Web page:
In 2007, Bentley University named respected attorney, public policy expert and business leader Gloria Cordes Larson as the 7th President and first woman to be appointed as the campus leader. By the time she stepped down in 2018, she had a long list of impressive accomplishments that grew Bentley from a small regional business college to one that became a highly ranked nationally recognized institution.
Larson earned her J.D. at the University of Virginia School of Law. During law school she worked on pro-bono mental health and environmental projects, and after school she ran a statewide legal services program for the elderly. She was then tapped to work for Commissioner Pat Bailey at the Federal Trade Commission – an experience that was transformative in the 1980s since Pat Bailey, a woman, hired other women attorneys. Larson moved to Massachusetts when Governor William Weld asked her to serve as Secretary of Consumer Affairs and Business Regulation, and then later as his Secretary of Economic Affairs. Larson departed government to join the firm of Foley Hoag. A friend recommended that she apply to become the President of Bentley as they were looking for a new model for a college president.
Gloria Cordes Larson’s advice to women is, “…find the ability to take risks professionally, so you’re not just treading water. It’s the only way you can move forward while we collectively address all those other challenges to progress.”
Today, Bentley University is home to the Gloria Cordes Larson Center for Women and Business, which is dedicated to advancing gender equity from the classroom to the boardroom and providing thought leadership in this space. In naming the Center in her honor, the Chair of the University Board of Trustees noted, “The founding of the Center for Women and Business under Gloria Larson's leadership comes after a long career spent blazing new trails for women in government and business. She understood workplace gender equality issues were not going to be an easy fix--we needed to both focus on preparing students for the world we want to see tomorrow and help businesses enact meaningful changes today.”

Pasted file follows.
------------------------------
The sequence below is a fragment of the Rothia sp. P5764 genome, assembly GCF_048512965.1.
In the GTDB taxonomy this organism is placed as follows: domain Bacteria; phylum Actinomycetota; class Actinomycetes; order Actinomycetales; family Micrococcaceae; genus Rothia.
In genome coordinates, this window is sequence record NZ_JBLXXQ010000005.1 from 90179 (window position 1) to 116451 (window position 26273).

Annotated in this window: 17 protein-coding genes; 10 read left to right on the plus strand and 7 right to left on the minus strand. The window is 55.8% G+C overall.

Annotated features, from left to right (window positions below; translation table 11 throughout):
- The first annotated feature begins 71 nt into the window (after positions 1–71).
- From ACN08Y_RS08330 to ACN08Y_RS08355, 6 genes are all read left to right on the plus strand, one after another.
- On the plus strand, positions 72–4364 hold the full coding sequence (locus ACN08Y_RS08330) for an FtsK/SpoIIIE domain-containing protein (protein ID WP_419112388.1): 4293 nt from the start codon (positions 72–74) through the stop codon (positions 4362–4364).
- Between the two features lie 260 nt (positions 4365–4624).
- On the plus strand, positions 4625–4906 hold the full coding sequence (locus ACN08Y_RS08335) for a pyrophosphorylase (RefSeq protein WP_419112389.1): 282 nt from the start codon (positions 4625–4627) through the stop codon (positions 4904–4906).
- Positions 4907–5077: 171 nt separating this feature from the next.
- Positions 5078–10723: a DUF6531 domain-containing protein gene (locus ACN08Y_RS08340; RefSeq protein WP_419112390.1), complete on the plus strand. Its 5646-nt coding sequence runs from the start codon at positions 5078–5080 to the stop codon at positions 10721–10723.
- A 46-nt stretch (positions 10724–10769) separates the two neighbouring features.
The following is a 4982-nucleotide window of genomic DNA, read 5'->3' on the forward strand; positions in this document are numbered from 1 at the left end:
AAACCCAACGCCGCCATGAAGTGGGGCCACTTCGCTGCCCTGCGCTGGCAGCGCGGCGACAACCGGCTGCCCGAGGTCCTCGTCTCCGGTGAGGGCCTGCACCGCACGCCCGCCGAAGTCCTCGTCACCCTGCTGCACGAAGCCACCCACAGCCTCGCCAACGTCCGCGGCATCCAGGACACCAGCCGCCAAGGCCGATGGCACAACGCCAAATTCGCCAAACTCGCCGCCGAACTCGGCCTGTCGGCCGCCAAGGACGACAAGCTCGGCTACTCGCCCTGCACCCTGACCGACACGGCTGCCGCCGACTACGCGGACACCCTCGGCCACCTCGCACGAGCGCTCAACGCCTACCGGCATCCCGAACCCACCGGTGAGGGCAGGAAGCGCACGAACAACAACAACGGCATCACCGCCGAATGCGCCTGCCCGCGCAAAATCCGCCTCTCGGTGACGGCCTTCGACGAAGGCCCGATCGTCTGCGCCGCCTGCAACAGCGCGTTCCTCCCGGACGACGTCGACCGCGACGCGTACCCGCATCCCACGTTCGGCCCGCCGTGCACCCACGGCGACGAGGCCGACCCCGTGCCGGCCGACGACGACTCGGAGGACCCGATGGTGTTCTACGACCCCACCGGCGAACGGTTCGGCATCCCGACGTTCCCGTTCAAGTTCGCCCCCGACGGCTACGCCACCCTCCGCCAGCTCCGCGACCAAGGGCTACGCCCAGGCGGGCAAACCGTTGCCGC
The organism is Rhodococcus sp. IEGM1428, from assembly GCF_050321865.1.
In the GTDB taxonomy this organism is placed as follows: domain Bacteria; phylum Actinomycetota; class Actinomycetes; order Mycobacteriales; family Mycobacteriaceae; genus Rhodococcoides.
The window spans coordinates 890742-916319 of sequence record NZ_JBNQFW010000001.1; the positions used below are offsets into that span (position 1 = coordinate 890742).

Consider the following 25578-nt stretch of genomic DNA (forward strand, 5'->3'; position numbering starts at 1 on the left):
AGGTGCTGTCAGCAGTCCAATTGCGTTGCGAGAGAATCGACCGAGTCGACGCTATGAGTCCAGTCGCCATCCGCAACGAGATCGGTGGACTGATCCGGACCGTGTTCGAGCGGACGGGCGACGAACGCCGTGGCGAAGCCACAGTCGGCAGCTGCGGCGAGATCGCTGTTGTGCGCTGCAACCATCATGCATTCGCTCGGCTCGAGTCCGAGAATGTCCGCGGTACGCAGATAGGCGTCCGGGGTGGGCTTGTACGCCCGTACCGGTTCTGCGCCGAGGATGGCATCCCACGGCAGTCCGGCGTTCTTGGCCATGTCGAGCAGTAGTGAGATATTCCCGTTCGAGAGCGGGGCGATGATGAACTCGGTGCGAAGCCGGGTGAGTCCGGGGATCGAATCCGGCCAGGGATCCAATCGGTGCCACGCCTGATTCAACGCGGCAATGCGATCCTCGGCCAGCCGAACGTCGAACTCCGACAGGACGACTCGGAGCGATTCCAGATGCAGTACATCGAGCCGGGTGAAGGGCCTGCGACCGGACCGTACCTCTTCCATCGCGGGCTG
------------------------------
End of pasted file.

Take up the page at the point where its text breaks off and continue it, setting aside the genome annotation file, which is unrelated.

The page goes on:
In 2021 Larson was invited back to Bentley to deliver the Commencement address to the last class admitted during her tenure. In that speech, she offered five professional and personal life lessons to the graduates (which she went into some detail to explain): pursue opportunities the bring the most meaning to your life; bring a consistently positive attitude to the workplace while adopting a realistic view of mistakes and challenges; mentors, sponsors and networks matter; ask for new opportunities and take bold risks throughout your career; and life beyond the office is critical to personal well-being.